The Rejection of the Unconcious

It is strange to consider how in recent times, the so-called "modern man" becomes estranged from the things which make him human. The names for that thing that makes human beings human are countless; unconscious, soul, consciousness, awareness, a highly developed brain, and all these names point to the same inevitable it. It is that which we cannot describe but by analogy, the parts of ourselves that we consider to be like other things, and are associated with them. The semi-personal contents of the unconscious are limitless, as their birthplace is also the origin and water from which our conscious mind does grow.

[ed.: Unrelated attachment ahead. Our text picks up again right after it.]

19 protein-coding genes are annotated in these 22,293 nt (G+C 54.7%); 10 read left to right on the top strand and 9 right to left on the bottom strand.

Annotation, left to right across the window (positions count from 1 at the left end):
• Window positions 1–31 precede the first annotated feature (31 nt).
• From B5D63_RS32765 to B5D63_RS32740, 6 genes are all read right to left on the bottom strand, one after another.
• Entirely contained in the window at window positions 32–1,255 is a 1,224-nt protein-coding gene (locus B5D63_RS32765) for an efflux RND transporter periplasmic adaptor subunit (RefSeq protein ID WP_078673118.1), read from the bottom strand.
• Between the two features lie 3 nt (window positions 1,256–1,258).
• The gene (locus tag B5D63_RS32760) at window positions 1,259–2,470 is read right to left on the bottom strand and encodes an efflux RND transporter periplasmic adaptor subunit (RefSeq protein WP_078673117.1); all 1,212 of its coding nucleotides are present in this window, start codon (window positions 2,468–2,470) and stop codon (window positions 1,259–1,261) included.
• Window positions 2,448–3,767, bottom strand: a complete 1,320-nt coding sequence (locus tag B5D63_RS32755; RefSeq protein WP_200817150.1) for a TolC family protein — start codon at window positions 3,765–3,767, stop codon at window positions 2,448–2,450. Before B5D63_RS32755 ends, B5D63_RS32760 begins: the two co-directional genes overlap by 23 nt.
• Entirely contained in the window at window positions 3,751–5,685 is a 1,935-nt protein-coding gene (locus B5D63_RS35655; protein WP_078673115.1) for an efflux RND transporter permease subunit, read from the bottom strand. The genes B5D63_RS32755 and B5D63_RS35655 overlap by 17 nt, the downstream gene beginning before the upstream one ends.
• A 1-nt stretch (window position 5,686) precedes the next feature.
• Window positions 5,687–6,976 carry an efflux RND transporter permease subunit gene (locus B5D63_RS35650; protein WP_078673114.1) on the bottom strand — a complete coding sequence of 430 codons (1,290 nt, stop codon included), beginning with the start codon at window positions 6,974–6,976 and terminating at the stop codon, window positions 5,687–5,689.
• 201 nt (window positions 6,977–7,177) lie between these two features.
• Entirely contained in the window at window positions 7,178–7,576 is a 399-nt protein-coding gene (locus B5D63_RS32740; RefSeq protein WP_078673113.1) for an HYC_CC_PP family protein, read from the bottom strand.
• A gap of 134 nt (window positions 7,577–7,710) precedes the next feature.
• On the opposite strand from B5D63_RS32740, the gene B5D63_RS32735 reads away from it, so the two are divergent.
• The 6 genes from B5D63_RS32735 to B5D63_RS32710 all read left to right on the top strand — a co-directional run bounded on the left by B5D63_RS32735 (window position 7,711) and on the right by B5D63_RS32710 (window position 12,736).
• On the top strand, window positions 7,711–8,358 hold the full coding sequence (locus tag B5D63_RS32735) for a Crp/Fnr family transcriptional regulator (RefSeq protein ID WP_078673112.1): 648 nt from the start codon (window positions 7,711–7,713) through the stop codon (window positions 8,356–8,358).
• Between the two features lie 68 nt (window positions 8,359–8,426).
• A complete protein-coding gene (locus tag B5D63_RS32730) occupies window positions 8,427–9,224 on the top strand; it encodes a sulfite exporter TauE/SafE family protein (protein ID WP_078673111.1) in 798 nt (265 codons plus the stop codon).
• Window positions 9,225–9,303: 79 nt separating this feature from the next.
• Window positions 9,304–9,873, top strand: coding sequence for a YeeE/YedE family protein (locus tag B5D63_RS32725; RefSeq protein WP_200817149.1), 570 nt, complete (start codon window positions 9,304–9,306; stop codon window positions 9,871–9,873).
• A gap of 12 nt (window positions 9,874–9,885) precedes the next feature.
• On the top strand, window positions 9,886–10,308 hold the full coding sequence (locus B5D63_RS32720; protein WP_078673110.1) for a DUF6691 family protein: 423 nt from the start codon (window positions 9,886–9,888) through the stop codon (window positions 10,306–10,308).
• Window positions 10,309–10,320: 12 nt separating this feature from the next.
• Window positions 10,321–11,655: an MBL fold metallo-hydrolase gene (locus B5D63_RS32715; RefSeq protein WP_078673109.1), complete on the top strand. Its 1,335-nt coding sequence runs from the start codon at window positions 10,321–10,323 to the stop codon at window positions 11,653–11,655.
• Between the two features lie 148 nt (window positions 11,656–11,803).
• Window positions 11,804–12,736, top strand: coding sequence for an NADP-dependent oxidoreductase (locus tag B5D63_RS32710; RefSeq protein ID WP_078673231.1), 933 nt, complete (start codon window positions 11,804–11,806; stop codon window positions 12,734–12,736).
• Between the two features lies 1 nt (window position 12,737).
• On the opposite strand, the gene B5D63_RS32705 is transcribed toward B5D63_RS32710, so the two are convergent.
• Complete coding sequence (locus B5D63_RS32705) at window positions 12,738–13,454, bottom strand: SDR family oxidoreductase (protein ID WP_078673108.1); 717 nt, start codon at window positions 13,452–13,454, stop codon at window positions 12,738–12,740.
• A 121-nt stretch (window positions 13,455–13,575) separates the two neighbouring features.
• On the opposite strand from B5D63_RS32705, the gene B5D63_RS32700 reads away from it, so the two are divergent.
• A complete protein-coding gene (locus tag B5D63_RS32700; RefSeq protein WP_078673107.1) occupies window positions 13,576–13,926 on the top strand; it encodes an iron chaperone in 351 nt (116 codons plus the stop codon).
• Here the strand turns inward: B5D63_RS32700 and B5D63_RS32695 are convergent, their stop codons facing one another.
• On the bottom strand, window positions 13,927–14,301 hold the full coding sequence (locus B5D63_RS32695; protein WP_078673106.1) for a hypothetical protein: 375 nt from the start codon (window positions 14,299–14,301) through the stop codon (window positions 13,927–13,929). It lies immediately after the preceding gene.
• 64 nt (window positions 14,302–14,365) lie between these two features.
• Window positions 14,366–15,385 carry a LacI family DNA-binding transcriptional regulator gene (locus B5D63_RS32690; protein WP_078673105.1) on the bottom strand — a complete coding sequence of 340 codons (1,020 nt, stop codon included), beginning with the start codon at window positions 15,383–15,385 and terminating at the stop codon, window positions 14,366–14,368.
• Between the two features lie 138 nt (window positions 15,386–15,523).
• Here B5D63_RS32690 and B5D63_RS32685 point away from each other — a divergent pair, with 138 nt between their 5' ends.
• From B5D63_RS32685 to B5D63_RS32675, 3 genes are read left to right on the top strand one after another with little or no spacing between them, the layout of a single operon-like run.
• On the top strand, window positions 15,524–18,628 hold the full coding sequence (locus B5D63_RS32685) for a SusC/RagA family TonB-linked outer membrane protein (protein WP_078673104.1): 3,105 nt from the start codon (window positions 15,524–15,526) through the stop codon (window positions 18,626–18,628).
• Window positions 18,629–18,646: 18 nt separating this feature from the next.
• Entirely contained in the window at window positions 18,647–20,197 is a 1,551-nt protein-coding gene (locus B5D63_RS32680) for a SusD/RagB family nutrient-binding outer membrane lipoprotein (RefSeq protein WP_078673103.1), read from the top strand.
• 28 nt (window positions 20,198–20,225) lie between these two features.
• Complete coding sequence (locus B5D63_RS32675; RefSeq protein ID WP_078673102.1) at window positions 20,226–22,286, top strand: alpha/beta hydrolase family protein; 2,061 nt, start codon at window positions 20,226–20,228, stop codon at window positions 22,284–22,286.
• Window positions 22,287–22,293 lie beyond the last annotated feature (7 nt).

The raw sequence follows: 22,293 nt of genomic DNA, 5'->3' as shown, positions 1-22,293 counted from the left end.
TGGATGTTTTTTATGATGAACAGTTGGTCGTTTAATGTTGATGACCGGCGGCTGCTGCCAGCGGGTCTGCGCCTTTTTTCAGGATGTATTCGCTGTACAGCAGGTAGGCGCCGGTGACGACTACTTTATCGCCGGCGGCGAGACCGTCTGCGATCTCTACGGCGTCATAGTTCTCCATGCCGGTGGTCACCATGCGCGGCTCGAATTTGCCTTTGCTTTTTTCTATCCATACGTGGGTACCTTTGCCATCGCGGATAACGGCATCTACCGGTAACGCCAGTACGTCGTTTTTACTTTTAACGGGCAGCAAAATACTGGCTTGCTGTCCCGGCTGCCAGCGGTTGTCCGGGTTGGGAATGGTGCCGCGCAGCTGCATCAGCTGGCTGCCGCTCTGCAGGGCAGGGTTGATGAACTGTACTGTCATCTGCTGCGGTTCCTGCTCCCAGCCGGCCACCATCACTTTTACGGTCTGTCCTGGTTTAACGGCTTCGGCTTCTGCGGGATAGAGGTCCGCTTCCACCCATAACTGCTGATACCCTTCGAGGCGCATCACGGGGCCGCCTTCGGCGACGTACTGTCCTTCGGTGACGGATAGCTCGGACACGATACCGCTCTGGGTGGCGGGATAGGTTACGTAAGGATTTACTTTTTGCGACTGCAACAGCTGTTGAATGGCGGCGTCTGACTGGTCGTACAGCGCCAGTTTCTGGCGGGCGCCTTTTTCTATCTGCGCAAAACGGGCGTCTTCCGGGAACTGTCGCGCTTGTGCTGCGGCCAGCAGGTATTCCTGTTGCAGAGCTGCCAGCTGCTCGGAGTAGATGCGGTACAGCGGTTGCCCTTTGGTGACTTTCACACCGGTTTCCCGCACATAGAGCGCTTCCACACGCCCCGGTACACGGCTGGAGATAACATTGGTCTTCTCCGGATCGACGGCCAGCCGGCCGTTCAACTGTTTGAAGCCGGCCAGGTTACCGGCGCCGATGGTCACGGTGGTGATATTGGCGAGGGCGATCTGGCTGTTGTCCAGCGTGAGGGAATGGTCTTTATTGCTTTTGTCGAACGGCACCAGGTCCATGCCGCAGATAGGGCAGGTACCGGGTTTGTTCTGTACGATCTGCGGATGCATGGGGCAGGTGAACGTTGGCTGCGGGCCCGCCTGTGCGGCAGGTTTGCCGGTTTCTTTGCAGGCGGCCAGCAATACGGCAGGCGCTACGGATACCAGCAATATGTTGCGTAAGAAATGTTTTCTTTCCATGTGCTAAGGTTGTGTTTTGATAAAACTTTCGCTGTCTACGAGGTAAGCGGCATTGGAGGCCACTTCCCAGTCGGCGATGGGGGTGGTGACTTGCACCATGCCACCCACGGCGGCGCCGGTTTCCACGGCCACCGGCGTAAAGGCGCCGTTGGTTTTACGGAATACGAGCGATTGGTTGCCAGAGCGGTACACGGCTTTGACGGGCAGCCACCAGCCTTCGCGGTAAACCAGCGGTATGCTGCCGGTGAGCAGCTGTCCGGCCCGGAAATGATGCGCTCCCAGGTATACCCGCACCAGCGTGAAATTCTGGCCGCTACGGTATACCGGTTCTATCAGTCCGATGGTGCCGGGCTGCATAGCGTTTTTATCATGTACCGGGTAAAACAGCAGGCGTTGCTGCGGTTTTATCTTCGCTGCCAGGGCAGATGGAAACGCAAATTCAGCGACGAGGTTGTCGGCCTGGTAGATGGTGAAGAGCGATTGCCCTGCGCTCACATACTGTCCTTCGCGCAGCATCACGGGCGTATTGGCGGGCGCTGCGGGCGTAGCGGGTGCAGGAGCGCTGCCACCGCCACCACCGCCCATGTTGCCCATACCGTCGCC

This attitude; however, is not an accepted one. We teach now that the idea of the unconscious is outdated, and inaccurate; as its existence and validity cannot be proven by science, by virtue of the fact that it is and must remain unknown. It is striking to see the widening of the trenches between the collective conscious and unconscious minds; the more we claim to understand about the material aspects of our nature, the more inclined we are to reject the impalpable mystery that defines us all. It is no surprise that a society which rejects the unconscious so out-rightly in its waking attitude is so possessed by it in the grand scale of things. One can observe how the people have become distanced from themselves, not bothering to look into that which might terrify and mystify their existence. It is an existence which is easy to be sure, but monumentally incomplete; for in having gone so far into the art of mastering the external world, we lack the courage and wisdom to begin to look within consciously. And yet. The rise of cult gatherings, new religions, and mental illness seem uncanny results of some underlying psychic event, one that moves with no clear direction, and shifts the boat of humanity on unclear currents. Our rejection of the unconscious and numinous aspects of ourselves leads only to the strengthening of the urge to plunge into its murky depths and remain there for eternity; look closely to the self destructive behaviour that man presents us, and it will become clear that on a collective level, we are possessed by that which we consider to be other than ourselves. As it is in the individual who resents and rejects the aspects of himself which he does not like, so it is on the collective level when we reject the ideas and things that would unglorify the waking mind. There is a fashion in the modern day to look upon humanity as scum, to identify it just as a cancer which growths and infiltrates the earth and serves no purpose but to destroy and consume; but even this trend is an example of that which it professes against. It is in a way the profession of ones' romanticised idea of virtue; he who is so self aware and wise that he belittles himself by putting down all mankind, so as to make himself the tragic and hopeless wise-man who sees the world pass by, and he can do nothing about it. But this is the cleverest form of self-deception. For we all think we know what the ideal and virtuous man should and would think and say, so we create the façade of the ascetic, who rejects reality outright, and hides within his courageous self deprivation. But there are too few who are truly ascetic, and too many who hide behind his cheap and clever mask. This hypocrisy remains unconscious however, so long as the individual does not acknowledge that there are things in himself which he could not possibly comprehend, and that in the base of his being there remains an eternal play of opposites which give us all the ability to be hypocrites at all. As I aforementioned, the more we reject the unconscious the more powerful it becomes; and how greatly have we rejected it, for our powers are too great now for even nature herself to contend with. But there remains still the thing within us who is bound to mother nature, and now due to our outright rejection of it, contains not only the destructive chaotic aspects of ourselves, but the creative vitellus which sparks life into a flame and gives rise to the wildness that lives within us all. The animal within, when rejected and wounded; be it by the world or by oneself, becomes the evil we seek to destroy, for an animal that is wounded is dangerous, and more dangerous still is the the wounded evil which lives in all our hearts. Powerful have we become, but not wiser because of it. It seems no coincidence that the ancients called wisdom a "she", and that nature is still called to this day a motherly figure. It is because in exploring the filth that festers in ones' life, and searching through the natural and animalistic mud that surrounds us is the key to a wisdom that is untouched by the superficial power of the conscious mind. For a nuclear bomb may end the world, but it is a person made of flesh and blood that pulls the trigger.

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